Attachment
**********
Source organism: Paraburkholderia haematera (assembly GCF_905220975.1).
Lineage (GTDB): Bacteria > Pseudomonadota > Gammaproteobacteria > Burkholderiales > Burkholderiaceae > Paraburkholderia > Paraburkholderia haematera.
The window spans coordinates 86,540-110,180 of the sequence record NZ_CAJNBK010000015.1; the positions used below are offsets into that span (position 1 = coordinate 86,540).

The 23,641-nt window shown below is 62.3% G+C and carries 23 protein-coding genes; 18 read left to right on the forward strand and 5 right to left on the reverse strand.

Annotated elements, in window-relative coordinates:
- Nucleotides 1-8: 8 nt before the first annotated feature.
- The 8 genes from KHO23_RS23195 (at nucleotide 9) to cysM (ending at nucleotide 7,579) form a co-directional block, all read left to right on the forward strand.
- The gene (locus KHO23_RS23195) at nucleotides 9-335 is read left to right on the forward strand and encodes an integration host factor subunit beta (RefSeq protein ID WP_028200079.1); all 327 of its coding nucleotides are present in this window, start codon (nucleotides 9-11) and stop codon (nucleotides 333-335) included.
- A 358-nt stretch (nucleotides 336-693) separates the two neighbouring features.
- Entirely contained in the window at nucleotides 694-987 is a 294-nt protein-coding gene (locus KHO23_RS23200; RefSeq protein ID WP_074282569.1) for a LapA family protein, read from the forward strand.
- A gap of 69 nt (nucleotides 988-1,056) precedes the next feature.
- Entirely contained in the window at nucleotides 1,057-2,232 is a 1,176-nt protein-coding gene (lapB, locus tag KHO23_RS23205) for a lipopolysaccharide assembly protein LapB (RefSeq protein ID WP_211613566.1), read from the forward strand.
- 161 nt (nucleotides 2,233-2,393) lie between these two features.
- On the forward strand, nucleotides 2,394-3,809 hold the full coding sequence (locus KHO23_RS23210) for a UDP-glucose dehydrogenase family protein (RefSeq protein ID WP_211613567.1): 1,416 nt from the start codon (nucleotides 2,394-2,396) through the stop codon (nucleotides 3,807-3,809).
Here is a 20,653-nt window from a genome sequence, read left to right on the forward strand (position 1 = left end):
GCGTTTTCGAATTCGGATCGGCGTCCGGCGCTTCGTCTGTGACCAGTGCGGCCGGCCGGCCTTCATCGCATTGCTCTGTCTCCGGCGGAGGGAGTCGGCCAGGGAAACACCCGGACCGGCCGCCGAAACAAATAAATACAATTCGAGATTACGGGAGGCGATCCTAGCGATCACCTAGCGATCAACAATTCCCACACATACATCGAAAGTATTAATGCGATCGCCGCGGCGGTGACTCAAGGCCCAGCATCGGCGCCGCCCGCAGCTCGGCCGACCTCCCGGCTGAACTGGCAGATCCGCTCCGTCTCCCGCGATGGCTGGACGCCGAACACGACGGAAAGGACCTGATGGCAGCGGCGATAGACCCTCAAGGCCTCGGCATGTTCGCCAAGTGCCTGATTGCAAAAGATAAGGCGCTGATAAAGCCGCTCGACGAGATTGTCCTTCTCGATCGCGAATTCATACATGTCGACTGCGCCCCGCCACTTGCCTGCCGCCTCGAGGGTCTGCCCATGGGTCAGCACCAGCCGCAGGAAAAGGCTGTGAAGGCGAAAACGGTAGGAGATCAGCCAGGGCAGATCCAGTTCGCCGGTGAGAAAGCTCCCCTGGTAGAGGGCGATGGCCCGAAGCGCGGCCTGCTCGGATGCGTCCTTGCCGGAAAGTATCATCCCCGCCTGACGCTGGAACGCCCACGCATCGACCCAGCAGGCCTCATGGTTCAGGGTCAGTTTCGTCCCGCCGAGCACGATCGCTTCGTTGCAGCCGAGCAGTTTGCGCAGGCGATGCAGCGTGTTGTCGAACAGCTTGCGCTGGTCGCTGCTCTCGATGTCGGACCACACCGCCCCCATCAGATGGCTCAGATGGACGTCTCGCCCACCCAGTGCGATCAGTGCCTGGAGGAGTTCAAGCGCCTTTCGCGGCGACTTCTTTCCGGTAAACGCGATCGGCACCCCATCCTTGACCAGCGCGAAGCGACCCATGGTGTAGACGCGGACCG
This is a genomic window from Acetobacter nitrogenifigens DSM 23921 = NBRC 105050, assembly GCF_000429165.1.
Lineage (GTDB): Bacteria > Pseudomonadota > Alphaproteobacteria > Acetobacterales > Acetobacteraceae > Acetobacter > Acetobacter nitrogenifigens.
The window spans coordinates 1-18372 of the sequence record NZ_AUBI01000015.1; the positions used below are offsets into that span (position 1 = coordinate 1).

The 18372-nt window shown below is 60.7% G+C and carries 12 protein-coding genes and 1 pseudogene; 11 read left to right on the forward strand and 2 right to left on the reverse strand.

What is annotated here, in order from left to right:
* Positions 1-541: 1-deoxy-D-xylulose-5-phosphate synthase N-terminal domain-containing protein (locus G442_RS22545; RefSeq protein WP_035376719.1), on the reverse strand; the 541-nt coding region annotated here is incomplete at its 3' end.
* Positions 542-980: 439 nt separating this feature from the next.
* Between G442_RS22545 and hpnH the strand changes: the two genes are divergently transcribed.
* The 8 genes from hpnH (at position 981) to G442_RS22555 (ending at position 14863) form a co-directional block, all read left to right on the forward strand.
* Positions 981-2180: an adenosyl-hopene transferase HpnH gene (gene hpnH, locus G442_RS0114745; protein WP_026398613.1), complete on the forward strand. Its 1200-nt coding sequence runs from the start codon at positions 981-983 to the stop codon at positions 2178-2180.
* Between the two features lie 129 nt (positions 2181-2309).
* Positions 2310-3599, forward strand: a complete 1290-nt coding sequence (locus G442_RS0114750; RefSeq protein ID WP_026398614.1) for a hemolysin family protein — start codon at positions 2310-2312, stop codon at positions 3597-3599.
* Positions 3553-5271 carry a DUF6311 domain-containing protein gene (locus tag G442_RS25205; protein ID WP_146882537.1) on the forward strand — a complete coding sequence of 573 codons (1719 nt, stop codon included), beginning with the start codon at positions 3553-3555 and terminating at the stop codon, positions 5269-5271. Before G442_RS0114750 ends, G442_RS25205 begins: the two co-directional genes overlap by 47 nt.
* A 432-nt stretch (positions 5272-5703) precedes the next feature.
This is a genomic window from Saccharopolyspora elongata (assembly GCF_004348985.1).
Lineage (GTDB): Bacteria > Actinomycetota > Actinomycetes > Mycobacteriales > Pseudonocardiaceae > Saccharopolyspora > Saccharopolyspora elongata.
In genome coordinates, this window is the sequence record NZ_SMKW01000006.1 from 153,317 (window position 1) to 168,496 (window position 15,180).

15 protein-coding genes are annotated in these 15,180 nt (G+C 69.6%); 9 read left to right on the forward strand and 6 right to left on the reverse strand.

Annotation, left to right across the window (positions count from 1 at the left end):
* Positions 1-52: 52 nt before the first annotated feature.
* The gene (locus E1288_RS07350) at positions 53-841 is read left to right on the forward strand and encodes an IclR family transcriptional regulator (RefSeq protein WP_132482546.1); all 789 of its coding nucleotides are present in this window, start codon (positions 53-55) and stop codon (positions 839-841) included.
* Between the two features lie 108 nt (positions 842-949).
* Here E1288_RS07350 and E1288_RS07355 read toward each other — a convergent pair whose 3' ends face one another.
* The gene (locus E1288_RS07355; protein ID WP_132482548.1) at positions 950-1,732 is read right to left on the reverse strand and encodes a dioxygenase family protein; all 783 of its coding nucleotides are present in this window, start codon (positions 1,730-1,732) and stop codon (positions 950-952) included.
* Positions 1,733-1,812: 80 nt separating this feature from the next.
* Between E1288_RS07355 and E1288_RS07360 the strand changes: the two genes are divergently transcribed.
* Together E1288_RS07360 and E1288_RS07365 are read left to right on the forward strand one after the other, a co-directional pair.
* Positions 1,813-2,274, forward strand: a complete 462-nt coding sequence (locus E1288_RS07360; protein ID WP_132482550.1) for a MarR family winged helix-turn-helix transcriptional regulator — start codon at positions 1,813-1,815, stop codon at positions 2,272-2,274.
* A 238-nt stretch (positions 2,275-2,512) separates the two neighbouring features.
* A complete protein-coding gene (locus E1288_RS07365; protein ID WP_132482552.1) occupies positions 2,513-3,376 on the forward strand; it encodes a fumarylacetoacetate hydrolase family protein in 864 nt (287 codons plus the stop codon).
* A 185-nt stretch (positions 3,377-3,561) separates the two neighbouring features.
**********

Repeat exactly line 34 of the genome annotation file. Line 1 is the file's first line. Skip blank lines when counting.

15 protein-coding genes are annotated in these 15,180 nt (G+C 69.6%); 9 read left to right on the forward strand and 6 right to left on the reverse strand.